By Page Type
- fish (927)
- blog (696)
- fishes of sydney harbour (401)
- First Nations (245)
- Blog (238)
- AMRI (159)
- archives (156)
- insect (126)
- Ichthyology (123)
- Aboriginal and Torres Strait Islander (119)
- Fish (91)
- Anthropology (89)
- International collections (81)
- podcast (81)
- wildlife of sydney (79)
- Labridae (75)
- frog (72)
- Eureka Prizes (70)
- climate change (70)
- staff (70)
- geoscience (63)
- Mollusca (60)
- Indonesia (56)
- history (56)
- photography (55)
- AMplify (54)
- people (53)
- earth sciences (50)
- exhibition (50)
- past exhibitions (50)
- bird (48)
- shark (48)
- Gobiidae (44)
- Pomacentridae (44)
- exhibitions (43)
- lifelong learning (43)
- Serranidae (42)
- death (42)
- past exhibition (41)
- Bali (40)
- Earth and Environmental Science (40)
- Syngnathidae (40)
- dangerous australians (40)
- fossils (40)
- Cephalopoda (39)
- invertebrate guide (39)
- Chaetodontidae (37)
- Digivol (37)
- australia's extinct animals (37)
- staff profile (37)
Hide and Seek wins Australian Geographic Nature Photographer of the Year competition in 2018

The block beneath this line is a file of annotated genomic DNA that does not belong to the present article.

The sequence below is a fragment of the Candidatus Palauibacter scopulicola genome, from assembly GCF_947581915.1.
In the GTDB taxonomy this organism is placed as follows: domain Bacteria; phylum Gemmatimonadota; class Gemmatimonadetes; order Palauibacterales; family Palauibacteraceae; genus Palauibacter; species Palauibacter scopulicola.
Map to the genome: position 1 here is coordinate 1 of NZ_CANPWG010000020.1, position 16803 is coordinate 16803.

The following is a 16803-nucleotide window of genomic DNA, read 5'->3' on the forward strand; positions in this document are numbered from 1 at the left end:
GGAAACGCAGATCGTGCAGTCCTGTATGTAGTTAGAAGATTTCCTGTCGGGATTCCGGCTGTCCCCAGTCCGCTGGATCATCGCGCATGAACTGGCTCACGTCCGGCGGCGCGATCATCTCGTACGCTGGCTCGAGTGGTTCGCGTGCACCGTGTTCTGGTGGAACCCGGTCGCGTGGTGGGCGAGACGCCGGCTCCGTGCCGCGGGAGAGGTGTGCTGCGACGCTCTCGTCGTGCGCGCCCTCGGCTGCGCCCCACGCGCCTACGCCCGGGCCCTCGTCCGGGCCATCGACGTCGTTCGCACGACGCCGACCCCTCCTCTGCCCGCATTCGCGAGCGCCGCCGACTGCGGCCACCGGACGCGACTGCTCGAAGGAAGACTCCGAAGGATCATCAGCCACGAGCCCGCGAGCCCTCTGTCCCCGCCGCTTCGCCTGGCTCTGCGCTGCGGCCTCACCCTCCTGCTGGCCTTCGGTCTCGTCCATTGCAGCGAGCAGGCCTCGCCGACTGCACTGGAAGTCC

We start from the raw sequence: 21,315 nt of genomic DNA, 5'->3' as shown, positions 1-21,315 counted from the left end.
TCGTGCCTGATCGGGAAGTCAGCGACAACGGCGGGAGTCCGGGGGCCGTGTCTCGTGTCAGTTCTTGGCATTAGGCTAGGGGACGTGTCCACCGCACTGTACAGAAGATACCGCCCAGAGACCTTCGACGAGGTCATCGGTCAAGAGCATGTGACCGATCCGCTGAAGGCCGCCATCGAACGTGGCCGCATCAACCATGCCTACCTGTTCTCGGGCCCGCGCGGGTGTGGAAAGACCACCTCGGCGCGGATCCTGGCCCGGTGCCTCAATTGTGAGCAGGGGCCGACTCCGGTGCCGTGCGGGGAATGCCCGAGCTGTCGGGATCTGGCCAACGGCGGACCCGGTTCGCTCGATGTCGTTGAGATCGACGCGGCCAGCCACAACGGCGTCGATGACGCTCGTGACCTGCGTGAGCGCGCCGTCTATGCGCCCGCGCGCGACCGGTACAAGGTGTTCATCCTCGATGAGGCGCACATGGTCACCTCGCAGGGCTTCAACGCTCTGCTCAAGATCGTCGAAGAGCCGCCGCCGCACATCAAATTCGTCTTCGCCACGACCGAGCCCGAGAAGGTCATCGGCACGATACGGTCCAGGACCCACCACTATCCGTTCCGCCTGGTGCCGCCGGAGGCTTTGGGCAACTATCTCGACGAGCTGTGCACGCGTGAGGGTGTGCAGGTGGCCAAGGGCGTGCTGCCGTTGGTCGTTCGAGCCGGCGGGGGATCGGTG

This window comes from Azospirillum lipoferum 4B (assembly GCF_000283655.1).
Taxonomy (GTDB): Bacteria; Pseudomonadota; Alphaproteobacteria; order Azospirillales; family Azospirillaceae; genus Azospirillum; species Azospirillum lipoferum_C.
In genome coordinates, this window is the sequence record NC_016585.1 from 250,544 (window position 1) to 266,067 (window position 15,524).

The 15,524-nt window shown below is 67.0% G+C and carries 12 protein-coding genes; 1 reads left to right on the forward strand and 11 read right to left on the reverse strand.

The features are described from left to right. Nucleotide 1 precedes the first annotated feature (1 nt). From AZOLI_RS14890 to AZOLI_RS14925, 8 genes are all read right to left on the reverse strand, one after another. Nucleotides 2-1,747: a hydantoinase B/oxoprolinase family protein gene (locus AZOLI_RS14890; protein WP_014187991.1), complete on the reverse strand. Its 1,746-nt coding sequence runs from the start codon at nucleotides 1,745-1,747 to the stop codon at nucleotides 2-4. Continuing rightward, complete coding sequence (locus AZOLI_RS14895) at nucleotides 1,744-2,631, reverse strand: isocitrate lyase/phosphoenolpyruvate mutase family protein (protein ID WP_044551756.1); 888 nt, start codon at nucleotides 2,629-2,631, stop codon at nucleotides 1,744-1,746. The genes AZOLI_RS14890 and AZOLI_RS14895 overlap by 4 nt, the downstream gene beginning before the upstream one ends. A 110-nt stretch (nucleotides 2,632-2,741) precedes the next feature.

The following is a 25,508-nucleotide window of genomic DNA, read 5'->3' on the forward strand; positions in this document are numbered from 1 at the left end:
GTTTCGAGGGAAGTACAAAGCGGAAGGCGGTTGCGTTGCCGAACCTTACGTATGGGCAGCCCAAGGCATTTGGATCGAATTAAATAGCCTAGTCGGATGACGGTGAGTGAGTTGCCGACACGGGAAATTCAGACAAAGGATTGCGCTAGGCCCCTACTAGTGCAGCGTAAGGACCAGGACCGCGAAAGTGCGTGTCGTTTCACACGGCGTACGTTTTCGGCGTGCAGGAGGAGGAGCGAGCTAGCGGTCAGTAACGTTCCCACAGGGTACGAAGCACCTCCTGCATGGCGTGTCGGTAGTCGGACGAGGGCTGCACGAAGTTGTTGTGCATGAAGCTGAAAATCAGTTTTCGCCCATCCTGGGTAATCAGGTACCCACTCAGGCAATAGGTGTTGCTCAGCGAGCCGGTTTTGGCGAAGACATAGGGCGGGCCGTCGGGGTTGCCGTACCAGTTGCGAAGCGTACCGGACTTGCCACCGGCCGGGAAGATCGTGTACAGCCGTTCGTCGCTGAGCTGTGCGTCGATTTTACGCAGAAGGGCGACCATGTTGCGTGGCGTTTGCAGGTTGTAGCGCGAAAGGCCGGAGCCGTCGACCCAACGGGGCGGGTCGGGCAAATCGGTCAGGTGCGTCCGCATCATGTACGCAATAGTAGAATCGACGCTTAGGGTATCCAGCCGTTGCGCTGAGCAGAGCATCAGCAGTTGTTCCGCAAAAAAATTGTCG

A mesmerising image of a school of fish fleeing from predators, ‘Hide and Seek’ by Malaysia-based, British photographer, has won the 2018 Australian Geographic Nature Photographer of the Year.
Capturing Nature: Early photography at the Australian Museum 1857 – 1893
New exhibition at the Australian Museum reveals Australia’s earliest scientific photography from 1857 to 1893.
Sorry JPEG, sometimes you're a pixellated mess
Don't knock nostalgia when you're knee-deep in a 35 mm slide collection.
Point and Shoot #5 - What lens or focal length should I use
From the blog series 'Point and Shoot' by Museum photographers Carl Bento and James King
Point and shoot #1 - Seeing is Believing
Museum photographers Carl Bento and James King on the power and practice of photography. This week, seeing is believing...
From goannas and sparrows to quolls and kangaroos, citizen scientists play a key role in identifying animals from camera trap footage.
If the thylacine is extinct does it matter if Harry Burrell's was real?
The debate about the subject and meaning of Harry Burrell's thylacine photo, first published by the Australian Museum in 1921, has recently been revisited.
Live displays in My Photo Studio
From December 2010 the following live invertebrates were displayed in 'My Photo Studio', giving visitors the opportunity to take their own wildlife photos and take advice from the experts.
Incredible Photographs From the Archives: Negative No.106
A blog series investigating stories and images from the earliest collection of photographs in the Museum's history.
Museum Photography and the 19th Century Instagram
The Museum's eye-catching series of Gerard Krefft and Manta alfredi images are about to make their debut at the Art Gallery of NSW.